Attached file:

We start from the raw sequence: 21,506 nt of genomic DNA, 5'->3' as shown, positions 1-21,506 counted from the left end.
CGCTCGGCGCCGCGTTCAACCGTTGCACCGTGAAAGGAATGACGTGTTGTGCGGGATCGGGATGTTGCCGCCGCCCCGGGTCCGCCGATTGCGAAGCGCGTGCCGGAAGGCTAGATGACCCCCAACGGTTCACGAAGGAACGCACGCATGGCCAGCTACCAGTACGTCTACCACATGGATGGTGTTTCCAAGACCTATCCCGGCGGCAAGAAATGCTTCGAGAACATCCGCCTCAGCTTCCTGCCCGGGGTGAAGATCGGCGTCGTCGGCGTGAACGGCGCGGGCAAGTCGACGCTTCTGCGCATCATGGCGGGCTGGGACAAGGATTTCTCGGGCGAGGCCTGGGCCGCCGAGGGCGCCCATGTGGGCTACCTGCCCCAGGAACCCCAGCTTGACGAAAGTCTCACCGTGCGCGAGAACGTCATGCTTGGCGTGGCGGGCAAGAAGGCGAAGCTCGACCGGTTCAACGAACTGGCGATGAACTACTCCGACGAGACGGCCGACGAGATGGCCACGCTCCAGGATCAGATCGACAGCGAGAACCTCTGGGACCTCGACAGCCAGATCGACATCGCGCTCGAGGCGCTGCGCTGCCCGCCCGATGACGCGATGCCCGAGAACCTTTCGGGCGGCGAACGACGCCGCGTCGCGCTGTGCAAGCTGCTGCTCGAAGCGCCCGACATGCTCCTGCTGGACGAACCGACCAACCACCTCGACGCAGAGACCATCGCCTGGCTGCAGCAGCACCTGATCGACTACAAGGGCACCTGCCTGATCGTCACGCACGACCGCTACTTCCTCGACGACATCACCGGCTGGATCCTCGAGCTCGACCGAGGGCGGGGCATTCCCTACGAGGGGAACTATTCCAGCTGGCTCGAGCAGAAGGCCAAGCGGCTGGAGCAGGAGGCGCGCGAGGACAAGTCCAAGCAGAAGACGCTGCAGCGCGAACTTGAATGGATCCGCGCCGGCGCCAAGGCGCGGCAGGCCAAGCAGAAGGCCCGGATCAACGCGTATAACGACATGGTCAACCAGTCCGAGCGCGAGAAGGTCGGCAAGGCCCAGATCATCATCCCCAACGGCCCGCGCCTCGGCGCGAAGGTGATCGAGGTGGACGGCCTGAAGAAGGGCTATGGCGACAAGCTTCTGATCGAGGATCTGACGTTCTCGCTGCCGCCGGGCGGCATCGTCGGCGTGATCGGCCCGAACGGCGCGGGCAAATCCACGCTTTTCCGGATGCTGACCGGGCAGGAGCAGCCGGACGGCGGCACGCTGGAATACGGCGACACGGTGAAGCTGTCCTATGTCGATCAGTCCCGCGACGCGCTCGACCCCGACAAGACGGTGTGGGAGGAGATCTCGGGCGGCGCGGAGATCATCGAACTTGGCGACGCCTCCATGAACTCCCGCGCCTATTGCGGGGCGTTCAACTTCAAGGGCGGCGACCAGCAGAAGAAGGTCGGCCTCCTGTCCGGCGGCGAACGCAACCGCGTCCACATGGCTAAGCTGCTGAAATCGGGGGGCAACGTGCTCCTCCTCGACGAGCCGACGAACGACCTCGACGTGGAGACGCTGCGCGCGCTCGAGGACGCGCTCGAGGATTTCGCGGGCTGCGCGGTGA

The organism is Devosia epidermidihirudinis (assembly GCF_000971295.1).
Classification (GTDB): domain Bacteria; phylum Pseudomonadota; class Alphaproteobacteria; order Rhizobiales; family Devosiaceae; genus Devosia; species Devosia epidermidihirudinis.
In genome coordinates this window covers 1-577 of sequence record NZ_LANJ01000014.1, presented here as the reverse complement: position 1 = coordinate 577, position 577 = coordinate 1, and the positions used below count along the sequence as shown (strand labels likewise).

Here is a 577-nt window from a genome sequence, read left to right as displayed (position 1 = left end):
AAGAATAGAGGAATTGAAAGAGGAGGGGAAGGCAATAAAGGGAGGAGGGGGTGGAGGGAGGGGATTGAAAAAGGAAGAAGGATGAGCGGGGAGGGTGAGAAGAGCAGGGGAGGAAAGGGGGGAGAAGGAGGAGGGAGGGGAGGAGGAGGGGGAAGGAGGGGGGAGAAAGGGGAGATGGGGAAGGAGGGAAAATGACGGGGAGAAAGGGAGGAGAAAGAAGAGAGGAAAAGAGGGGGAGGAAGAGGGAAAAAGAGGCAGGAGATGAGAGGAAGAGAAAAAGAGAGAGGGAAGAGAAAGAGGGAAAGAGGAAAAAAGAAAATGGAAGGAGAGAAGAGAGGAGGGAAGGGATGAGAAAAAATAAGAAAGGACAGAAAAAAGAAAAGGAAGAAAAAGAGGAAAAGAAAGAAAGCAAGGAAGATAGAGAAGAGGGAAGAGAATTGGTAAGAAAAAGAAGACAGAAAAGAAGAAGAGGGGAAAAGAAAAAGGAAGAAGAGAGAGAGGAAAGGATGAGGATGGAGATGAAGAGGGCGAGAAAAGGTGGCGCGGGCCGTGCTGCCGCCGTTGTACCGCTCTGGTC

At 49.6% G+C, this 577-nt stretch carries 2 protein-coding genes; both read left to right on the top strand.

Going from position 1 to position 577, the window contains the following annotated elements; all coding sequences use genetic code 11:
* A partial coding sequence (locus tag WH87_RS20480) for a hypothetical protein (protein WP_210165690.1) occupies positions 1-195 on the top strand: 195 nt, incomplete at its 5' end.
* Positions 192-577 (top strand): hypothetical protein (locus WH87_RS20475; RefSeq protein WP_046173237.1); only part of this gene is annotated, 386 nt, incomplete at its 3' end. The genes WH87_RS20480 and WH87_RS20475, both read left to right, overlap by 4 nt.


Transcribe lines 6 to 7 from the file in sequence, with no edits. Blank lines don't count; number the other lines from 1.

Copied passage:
Here is a 577-nt window from a genome sequence, read left to right as displayed (position 1 = left end):
AAGAATAGAGGAATTGAAAGAGGAGGGGAAGGCAATAAAGGGAGGAGGGGGTGGAGGGAGGGGATTGAAAAAGGAAGAAGGATGAGCGGGGAGGGTGAGAAGAGCAGGGGAGGAAAGGGGGGAGAAGGAGGAGGGAGGGGAGGAGGAGGGGGAAGGAGGGGGGAGAAAGGGGAGATGGGGAAGGAGGGAAAATGACGGGGAGAAAGGGAGGAGAAAGAAGAGAGGAAAAGAGGGGGAGGAAGAGGGAAAAAGAGGCAGGAGATGAGAGGAAGAGAAAAAGAGAGAGGGAAGAGAAAGAGGGAAAGAGGAAAAAAGAAAATGGAAGGAGAGAAGAGAGGAGGGAAGGGATGAGAAAAAATAAGAAAGGACAGAAAAAAGAAAAGGAAGAAAAAGAGGAAAAGAAAGAAAGCAAGGAAGATAGAGAAGAGGGAAGAGAATTGGTAAGAAAAAGAAGACAGAAAAGAAGAAGAGGGGAAAAGAAAAAGGAAGAAGAGAGAGAGGAAAGGATGAGGATGGAGATGAAGAGGGCGAGAAAAGGTGGCGCGGGCCGTGCTGCCGCCGTTGTACCGCTCTGGTC